Heath added that while the shows streamed did not generate any revenue for his club, they did help keep everyone busy and keep hopes for the future of live music alive.
For Heather LaGarde and the Haw River Ballroom, staying busy meant renting out the performance space as a film and sound stage for bands.
“We felt it was a safe place, and this is a place where artists sometimes rehearse before shows or touring,” she said. “And Saxapahaw is such a welcoming place for people to come and stay, so we ended up doing a number of concert films.”
LaGarde and Heath serve on the National Independent Venue Association (NIVA), which has sought financial support from state and federal lawmakers.
“One of the most important things NIVA did was spend the money it had on hiring Akin Gump, a very capable group that lobbyed Congress,” said Heath. “They worked with us every day to find out what to do about contacting representatives and senators.”
NIVA’s efforts helped secure approval from the state Small Business Administration in the form of the Shuttered Venue Operators Grant program.
“It has expanded beyond just indie venues,” said Heather LaGarde, “into small museums and indie cinemas and some other performing arts organizations, and that was approved for $ 16 billion in December and should have been a long time ago delivered, but has just been delayed. “
The federal grants would provide up to 45% of their 2019 gross sales to independent venues closed by the pandemic. But LaGarde and Heath were both unsure of when or if the money would be distributed.
Pushing forward with perspective
As harsh as the pandemic was on their businesses, LaGarde and Heath have been keeping an eye on things.
“Everyone in the art is reluctant to complain about anything when it comes to human mortality, lives and families,” LaGarde said. “And at the same time, I deeply and I don’t believe that any of us would be in this industry if we didn’t really believe that music and art bring people together.”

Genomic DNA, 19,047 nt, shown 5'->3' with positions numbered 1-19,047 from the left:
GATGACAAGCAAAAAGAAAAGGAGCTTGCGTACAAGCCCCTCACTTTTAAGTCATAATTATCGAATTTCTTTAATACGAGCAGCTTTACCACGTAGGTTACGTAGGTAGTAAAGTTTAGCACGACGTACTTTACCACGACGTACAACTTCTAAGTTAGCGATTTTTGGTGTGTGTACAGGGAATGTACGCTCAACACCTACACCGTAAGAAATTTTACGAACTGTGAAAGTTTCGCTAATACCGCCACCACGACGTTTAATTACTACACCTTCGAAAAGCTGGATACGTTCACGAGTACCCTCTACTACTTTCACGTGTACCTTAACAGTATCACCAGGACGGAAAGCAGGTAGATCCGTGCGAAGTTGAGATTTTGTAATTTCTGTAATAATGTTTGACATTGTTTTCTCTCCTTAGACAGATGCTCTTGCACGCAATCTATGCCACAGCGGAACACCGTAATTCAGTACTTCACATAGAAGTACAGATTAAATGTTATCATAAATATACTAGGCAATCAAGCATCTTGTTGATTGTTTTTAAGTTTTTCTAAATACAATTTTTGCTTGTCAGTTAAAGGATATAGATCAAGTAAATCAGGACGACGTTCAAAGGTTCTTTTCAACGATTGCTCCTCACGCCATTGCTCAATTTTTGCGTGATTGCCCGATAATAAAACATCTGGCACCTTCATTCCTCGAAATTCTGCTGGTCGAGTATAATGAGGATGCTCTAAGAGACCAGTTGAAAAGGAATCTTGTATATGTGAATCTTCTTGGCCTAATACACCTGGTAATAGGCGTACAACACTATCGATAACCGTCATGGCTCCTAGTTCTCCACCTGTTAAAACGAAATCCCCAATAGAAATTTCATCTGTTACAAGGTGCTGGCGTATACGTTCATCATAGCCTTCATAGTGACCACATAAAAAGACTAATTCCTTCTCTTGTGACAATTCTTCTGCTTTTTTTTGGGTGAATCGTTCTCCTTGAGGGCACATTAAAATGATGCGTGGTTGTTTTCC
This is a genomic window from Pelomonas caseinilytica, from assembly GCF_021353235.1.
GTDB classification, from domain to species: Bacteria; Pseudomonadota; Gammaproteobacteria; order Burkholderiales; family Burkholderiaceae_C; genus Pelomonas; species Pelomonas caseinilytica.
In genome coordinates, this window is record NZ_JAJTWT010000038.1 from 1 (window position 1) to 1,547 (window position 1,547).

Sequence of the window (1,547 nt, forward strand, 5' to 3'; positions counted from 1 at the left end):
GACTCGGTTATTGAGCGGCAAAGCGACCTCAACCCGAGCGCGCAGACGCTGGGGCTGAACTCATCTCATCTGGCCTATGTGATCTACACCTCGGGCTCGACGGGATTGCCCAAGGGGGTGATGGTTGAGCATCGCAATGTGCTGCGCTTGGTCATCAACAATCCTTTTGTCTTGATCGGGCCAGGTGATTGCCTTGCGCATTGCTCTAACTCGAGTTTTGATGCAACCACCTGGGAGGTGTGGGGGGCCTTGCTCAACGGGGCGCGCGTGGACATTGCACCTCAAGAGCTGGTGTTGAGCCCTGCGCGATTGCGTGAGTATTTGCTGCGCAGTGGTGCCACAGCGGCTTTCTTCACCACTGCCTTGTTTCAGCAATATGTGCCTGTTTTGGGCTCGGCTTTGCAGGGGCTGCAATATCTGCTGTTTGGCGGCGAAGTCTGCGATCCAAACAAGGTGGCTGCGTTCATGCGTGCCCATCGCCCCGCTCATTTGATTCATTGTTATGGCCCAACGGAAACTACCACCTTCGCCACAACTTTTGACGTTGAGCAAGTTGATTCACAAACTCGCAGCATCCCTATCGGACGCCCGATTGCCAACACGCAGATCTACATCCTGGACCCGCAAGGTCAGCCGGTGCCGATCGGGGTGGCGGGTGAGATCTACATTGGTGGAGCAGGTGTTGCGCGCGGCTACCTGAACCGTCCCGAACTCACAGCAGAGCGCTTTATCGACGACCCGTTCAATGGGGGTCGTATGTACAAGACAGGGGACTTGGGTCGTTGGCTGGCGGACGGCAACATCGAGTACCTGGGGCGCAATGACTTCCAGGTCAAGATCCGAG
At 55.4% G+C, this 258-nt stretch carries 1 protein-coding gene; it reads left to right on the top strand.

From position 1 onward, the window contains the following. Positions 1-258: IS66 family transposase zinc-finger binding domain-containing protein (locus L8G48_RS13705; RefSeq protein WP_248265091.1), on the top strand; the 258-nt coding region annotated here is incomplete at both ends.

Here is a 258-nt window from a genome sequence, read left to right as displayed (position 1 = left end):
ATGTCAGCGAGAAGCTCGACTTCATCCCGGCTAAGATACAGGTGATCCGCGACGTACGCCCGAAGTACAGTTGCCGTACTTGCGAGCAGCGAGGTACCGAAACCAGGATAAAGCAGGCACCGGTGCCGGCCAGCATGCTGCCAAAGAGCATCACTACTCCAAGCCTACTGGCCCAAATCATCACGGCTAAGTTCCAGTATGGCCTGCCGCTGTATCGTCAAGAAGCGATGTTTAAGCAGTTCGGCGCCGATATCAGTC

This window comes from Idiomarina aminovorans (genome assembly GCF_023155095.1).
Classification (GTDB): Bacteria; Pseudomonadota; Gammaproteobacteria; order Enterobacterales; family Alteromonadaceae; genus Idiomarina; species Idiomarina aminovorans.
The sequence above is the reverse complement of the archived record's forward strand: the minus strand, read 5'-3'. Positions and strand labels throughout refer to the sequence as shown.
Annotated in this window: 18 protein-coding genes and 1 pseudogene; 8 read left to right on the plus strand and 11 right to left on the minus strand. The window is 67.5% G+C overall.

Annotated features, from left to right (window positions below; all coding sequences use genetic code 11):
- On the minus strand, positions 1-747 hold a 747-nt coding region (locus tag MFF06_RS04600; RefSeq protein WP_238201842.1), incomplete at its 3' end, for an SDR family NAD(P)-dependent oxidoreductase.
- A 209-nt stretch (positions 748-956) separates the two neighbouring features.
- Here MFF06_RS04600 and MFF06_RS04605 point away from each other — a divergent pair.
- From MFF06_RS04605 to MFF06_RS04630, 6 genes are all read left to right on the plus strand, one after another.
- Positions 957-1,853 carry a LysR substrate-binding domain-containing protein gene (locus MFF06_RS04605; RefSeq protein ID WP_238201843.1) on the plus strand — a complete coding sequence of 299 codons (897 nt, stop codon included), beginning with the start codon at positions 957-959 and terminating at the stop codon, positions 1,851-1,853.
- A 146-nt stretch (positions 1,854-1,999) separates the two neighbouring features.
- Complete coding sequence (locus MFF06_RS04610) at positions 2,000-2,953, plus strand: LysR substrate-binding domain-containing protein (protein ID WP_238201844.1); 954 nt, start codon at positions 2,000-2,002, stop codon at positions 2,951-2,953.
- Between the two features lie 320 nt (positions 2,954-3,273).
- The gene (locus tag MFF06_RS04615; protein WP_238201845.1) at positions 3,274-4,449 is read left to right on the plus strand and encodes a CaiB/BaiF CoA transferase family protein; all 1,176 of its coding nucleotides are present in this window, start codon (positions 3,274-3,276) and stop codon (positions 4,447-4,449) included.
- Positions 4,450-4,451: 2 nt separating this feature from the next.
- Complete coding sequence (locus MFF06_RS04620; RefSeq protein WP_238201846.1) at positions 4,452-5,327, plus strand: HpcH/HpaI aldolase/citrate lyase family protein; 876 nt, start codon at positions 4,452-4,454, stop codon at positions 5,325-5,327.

I asked LaGarde and Heath which shows they are particularly excited about.
“There are a lot of great shows coming up so I hate to choose,” said Heath, “but we have one of my favorites, James McMurtry, who is at the at [Carrboro] Arts Center, that’s a show promoted by Cat’s Cradle in September and then the Psychedelic Furs at the Cat’s Cradle in November. “
“I’ll say Waxahatchee is a very meaningful one,” said LaGarde of the band’s planned performance at the Haw River Ballroom in October. “Because that was one of the shows that we had booked that were already sold out and had to be canceled and then rescheduled and rescheduled and rescheduled.”
The upcoming show sold out within days, LaGarde said.
“So it was the first one that we thought, ‘OK, people feel safe going back.'”
Another thing LaGarde looks forward to is taking guest bands on kayak tours on the Haw River, one of the ballroom perks.
“The connection to the river is a big part of what we have to offer when bands are going on a pretty intense tour and want to go somewhere they can really take a break.”
However, the return to organizing and producing shows for live audiences means a major emotional break for musicians, fans and club owners alike.